Today’s Tip: Smile
It seems silly, but a smile really can make all the difference. The difference to how you’re perceived in the workplace, at home, when out and about. It helps to smile at people. I don’t mean smile all the time, as that can make a person look a little deranged (there is a woman at my local train station who does that, it can be unnerving), but smile when you speak with someone.
I like to start my day by getting on the bus (if I catch the bus that day) and saying “Good morning!” to the driver with a big smile. When I get to work, I liked to greet each of my colleague with a smile. Just this simple thing can make my day, and others, a whole lot nicer, especially if I’m in a bad mood.
Smile though your heart is aching. Smile, even though it’s breaking. When there are clouds in the sky, you’ll get by, if you smile, through your fear and sorrow. Smile, and there’ll be tomorrow. You’ll see the sun come shining through, If you’ll just light up your face with gladness. Hide every trace of sadness. Although a tear, may be ever so near. That’s the time, you must keep on trying. Smile, what’s the use of crying? You’ll find that life is still worthwhile, If you’ll just… Smile.”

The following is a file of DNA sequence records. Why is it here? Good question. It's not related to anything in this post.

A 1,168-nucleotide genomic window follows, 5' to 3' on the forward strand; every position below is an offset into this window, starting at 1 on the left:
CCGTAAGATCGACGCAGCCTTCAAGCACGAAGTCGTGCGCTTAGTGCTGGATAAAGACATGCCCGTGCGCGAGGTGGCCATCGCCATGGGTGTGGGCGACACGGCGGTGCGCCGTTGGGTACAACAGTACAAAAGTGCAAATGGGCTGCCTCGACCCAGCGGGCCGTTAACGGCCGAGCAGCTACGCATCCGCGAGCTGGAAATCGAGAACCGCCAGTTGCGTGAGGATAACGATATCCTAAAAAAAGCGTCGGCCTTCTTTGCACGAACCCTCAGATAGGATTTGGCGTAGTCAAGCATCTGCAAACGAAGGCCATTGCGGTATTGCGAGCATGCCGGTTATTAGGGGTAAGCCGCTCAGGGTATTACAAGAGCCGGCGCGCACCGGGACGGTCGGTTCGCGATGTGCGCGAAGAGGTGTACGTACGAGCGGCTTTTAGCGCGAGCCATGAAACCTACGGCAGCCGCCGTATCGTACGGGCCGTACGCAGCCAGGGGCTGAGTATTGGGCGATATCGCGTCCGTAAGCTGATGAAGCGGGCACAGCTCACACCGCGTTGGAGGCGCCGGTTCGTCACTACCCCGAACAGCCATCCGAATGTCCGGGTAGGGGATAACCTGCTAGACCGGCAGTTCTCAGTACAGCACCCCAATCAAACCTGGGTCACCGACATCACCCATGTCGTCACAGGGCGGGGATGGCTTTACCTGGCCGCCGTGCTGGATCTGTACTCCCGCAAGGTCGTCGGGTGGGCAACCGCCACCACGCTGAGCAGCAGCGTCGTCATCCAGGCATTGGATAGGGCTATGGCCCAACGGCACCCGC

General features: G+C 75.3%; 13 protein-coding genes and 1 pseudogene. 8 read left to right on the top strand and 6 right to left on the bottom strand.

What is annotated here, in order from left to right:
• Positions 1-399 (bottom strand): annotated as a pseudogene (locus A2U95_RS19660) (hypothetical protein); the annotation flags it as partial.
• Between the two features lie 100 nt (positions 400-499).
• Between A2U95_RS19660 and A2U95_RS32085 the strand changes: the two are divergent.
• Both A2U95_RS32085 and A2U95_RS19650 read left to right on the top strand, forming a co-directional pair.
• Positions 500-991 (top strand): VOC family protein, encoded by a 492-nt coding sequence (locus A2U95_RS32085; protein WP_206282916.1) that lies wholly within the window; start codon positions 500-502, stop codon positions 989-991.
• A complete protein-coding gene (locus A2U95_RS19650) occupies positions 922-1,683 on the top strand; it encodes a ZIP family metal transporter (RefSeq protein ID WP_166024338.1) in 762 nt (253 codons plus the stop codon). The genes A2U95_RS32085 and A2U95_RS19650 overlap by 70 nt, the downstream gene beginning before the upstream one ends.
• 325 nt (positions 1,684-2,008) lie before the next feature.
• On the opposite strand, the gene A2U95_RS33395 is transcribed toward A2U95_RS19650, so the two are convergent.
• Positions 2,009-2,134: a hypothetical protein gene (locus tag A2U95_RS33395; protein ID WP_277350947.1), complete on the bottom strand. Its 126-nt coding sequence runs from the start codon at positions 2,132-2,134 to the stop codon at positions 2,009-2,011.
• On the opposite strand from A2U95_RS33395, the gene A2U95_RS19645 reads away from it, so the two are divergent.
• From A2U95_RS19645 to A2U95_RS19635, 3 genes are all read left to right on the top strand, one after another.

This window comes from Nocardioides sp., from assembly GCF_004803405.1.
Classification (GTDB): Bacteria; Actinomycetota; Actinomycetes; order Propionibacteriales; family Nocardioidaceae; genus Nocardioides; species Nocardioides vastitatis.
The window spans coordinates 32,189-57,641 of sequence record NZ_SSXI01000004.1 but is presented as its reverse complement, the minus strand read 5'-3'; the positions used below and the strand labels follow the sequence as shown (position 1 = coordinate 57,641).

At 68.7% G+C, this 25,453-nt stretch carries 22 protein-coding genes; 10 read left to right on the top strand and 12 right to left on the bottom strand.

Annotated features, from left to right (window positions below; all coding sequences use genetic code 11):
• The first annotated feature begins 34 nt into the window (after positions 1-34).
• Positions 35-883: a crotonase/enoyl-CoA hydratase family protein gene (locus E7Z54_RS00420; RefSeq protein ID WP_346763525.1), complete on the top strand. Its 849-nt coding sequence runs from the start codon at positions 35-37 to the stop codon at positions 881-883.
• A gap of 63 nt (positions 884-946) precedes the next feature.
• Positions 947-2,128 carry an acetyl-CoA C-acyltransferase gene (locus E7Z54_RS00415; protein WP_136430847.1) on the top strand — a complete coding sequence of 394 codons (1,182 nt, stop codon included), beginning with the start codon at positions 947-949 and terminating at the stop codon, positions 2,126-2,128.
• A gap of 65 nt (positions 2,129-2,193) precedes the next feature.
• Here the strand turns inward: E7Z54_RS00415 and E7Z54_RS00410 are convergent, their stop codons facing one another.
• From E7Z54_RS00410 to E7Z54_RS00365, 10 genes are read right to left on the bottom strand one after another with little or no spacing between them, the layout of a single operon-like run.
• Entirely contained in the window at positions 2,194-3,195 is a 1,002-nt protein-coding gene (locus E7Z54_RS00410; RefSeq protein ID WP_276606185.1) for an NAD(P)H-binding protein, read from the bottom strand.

Note: Lyrics are from Smile by Judy Garland. I have posted about this song previously, and you can listen to it here.
Edit (20/1/11): “Smile” is a song based on an instrumental theme used in the soundtrack for the 1936 Charlie Chaplin movie Modern Times. Chaplin composed the music, while John Turner and Geoffrey Parsons added the lyrics and title in 1954. In the lyrics, the singer is telling the listener to cheer up and that there is always a bright tomorrow, just as long as they smile. “Smile” has become a popular standard since its original use in Chaplin’s film. The song was originally sung by Nat King Cole, charted in 1954.
My favourite version, however, is by Judy Garland because her voice always makes me cry.